Shooting blanks 

The worst-laid plans of D’s and R’s

An education consultant testified in the school funding lawsuit that his five-month study shows Montana schools are $300 million short of what is necessary to meet federal and state education standards. The Legislative Fiscal Analyst predicts the state is likely to be $230 million short on revenue in the next budget. Obviously, Montana has some big problems that demand and deserve significant, detailed attention. Unfortunately, when it comes to solutions, both political parties are shooting blanks.

When the news broke this week that Montana’s Democrats had come up with a plan for the state’s future, I, like many Montanans, thought it was about time. After all, it’s not like the Republicans can pound their chests over some great string of successes in governance. Quite the opposite, really, and as a new poll by the Chamber of Commerce found, it’s gotten so bad that the majority of Montanans now say they are dissatisfied with the state’s direction and leadership.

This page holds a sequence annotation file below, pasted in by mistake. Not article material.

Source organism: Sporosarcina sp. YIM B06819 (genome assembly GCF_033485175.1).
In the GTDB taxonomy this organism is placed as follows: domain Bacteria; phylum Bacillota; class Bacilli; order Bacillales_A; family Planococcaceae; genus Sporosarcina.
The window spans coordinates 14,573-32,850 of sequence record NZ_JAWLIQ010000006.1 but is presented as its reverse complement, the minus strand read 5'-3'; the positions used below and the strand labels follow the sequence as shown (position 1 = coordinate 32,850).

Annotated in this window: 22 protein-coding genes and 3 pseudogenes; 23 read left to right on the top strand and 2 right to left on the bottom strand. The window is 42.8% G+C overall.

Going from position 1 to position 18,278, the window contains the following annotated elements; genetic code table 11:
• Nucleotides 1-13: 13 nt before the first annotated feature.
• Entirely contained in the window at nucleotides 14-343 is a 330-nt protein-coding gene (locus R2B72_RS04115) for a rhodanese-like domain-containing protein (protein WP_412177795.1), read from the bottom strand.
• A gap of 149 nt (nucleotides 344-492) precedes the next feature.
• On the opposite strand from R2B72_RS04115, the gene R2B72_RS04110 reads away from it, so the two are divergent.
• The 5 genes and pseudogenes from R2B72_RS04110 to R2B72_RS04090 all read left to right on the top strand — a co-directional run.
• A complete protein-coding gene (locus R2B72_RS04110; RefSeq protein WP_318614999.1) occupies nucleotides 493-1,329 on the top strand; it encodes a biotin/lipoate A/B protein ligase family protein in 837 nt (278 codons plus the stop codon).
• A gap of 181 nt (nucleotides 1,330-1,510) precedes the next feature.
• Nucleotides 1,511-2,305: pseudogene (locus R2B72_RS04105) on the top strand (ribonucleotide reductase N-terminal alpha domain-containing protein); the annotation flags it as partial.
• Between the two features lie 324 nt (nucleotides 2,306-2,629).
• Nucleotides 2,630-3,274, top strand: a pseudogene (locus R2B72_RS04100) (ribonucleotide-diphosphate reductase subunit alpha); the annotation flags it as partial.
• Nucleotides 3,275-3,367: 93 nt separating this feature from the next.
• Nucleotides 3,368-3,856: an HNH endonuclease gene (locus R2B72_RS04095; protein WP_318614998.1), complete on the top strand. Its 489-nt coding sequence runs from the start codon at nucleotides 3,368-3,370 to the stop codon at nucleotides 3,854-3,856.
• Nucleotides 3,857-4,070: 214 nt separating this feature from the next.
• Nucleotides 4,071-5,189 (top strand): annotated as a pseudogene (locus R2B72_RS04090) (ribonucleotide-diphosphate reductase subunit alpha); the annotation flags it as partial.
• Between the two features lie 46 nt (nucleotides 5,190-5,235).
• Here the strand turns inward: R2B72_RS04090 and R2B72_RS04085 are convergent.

This is no big surprise to anyone except, perhaps, the ideologues in the Chamber of Commerce and the Republican Party who overlay their “vision” with thick, rose-colored glasses. From skyrocketing, budget-busting utility bills to trashing environmental laws to cutting education, health, and human services budgets, the Republican track record is dismal. But there’s one good thing for the Demos: the long list of Republican policy failures has produced endless opportunities to propose budget and policy alternatives that put the emphasis back on taking care of Montana’s citizens instead of lap-dogging to meet the whims of the state’s corporate masters.